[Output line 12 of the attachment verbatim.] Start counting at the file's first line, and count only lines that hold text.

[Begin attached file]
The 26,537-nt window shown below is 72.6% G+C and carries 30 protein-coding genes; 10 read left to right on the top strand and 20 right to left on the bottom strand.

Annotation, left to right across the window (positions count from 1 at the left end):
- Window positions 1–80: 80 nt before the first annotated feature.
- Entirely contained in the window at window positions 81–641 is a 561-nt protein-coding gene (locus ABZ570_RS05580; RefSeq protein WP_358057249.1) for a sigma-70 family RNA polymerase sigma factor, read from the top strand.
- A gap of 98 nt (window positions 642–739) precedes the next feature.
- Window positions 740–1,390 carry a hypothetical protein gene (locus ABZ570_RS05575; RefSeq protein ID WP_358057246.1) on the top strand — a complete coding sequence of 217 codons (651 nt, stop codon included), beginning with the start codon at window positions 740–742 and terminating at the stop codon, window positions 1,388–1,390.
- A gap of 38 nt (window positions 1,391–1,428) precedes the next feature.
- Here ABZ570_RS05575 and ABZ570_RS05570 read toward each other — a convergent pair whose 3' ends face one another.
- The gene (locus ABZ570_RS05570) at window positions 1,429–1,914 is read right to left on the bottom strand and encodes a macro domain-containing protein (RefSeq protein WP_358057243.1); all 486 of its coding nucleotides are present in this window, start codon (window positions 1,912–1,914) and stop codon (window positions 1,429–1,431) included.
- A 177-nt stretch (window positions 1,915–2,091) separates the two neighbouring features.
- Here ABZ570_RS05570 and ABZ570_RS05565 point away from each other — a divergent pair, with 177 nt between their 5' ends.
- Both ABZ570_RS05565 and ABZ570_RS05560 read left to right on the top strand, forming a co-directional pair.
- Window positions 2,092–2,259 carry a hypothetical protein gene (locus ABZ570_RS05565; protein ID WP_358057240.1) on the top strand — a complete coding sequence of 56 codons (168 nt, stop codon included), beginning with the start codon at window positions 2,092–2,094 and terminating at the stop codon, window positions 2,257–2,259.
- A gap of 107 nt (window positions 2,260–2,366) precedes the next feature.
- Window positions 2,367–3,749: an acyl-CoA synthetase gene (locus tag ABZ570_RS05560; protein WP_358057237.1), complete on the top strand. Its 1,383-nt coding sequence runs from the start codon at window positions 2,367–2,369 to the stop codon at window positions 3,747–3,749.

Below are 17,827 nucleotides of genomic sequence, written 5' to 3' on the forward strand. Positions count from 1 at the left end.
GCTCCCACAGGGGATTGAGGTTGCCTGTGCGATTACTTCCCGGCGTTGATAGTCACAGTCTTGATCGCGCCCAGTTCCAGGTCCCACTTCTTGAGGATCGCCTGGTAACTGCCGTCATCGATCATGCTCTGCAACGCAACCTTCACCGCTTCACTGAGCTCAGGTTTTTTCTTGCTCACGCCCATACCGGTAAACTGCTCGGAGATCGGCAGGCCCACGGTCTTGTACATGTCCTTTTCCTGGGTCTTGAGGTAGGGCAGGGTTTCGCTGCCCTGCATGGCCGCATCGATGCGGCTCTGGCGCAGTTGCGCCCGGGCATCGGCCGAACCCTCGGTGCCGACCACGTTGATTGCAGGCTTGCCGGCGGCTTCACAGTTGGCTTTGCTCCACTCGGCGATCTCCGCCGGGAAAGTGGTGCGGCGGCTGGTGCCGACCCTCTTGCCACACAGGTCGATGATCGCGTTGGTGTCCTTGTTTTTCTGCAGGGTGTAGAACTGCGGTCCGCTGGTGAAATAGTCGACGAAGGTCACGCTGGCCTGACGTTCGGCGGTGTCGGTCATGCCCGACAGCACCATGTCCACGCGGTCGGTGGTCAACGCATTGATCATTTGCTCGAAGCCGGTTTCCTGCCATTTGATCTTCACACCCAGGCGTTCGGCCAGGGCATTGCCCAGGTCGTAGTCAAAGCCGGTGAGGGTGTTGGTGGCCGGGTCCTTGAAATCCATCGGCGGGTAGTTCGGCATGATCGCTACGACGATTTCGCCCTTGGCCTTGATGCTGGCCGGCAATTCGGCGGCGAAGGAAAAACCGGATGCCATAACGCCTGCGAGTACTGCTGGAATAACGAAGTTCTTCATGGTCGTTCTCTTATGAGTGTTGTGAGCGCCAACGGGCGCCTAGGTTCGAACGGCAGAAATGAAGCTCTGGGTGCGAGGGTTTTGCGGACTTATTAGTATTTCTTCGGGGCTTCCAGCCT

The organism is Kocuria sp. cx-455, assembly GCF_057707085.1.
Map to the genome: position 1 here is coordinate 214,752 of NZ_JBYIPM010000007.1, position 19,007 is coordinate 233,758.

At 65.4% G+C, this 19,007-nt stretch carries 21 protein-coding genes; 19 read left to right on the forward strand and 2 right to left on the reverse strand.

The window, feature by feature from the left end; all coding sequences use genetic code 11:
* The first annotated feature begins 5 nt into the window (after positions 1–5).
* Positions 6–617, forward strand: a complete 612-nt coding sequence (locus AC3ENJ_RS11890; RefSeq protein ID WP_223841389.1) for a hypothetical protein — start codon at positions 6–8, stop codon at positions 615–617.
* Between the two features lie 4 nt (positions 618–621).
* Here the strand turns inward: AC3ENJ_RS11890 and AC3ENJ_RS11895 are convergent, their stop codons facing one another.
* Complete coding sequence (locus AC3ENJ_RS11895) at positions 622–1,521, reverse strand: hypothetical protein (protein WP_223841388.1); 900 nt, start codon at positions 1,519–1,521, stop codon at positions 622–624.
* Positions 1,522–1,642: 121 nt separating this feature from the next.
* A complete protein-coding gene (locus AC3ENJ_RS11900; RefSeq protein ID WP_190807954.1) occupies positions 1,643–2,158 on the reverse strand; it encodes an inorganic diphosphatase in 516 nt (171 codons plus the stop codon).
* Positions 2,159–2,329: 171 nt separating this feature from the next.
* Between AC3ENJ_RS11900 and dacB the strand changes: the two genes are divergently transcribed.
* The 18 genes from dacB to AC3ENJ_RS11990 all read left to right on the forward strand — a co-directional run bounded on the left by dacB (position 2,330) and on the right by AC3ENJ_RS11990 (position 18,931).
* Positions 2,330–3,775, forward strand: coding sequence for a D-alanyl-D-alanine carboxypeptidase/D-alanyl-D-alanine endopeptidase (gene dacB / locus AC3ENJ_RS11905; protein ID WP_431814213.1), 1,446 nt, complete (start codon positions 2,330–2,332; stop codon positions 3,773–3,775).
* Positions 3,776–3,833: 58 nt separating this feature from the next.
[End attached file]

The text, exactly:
- Both ABZ570_RS05565 and ABZ570_RS05560 read left to right on the top strand, forming a co-directional pair.